• Droughts limited to Sahel are due to a positive SST anomaly northward in the southern Atlantic and a negative pattern in the northern Atlantic. Floods along the West Africa are associated with positive anomalies in the northern Atlantic, while the floods limited to Sahel are related to different forcing: northward expansion of negative SST anomalies in the southern Atlantic, positive SST departures in the northern Atlantic, and development of negative SST anomalies in the eastern Pacific (Fontaine and Janicot 1996).

• tte Principal Components Analysis (PCA) performed on the summer precipitation in the Sahel region, demonstrates that the two leading principal components (PCs) explain almost half of the variability of the precipitation. Moreover two main patterns are present: the first along the Gulf of Guinea coast, between the equator and 10°N, dominated the interannual variability, the second associated with the continental convergence in the Sahel (between 10°N and 20°N) affected by the interdecadal variability, tte decomposition of these two leading PCs into high and low-frequency components shows the role of the SST of the Southern Atlantic and Indian Ocean for driving the long-term variability, while the interannual variations are driven by the ENSO (Giannini et al. 2003).

14.2

Methods and Dataset

In the method each "month" is defined by six variables: three are SSTAs while the other three take into account their respective tendencies (namely "Change Rates" or CRs). tte CRs are defined as the difference between the current SSTAs and those of the previous month, tte standardization is obtained with the subtraction of the 1979-2003 climatological mean and the division by the 1979-2003 cli-matological standard deviation, tte "similarity" to the current SST conditions is evaluated by means of the minimization of the Euclidean distance to find the most similar year (namely analogue) and assign the values observed in that year to the forecast rainfall field. Due to the specific dynamical behavior of the West African Monsoon this simple analogue characterization is able to catch main features of rainfall precipitation patterns during the JJA period and a validation of this approach, through analysis of forecast skills, shows encouraging results.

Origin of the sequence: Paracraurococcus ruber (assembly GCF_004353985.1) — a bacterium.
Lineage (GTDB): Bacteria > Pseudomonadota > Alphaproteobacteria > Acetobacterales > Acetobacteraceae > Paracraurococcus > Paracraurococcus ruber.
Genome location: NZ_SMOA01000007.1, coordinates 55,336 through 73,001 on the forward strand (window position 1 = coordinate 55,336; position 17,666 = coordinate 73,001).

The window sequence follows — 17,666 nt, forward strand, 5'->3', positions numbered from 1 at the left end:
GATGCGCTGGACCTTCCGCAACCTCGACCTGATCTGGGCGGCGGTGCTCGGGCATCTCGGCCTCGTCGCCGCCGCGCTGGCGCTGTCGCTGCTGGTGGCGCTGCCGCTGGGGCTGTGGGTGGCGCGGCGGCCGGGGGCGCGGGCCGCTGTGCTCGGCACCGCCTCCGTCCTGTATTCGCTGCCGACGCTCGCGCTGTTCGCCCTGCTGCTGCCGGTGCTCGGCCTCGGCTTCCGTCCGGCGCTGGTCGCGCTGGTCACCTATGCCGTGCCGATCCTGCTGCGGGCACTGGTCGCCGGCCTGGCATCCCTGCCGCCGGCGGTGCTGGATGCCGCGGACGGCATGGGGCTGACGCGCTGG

SSTs used in the method are from three oceanic areas: the Nino-3 area (5S-5N; 150W-90W), the Guinea Gulf (10S-5N; 20 W-10E), the Indian Ocean (5S-15N; 60E-90E) as in Fig. 14.1.

^e SST data have been obtained by the NCEP/NCAR Reanalysis dataset (2.5°x2.5° Lat-Lon, Kalnay et al. 1996; Kistler et al. 2001) while the precipitation data have been derived from the Global Precipitation Climatology Project (GPCP, Xie and Arkin 1996; Huffman et al. 1997; Xie et al. 2003) on a 2.5°x2.5° Lat-Long grid.

For each month and for each grid-point, the precipitation time series has been correlated to the SST time series, in order to have the relative weight of the three different oceanic areas with regards of the precipitation. Based on these weights and on the six variables defined above, the method searches for the most similar SST conditions in the past (the year obtained is called "Analogue Year"), assigning

Fig. 14.1 Oceanic areas from which SSTAs have been computed to be used in the method.

Fig. 14.1 Oceanic areas from which SSTAs have been computed to be used in the method.

e.g.: April 2005

e.g.: April 1989

i

e.g.: May 2005 = May 1989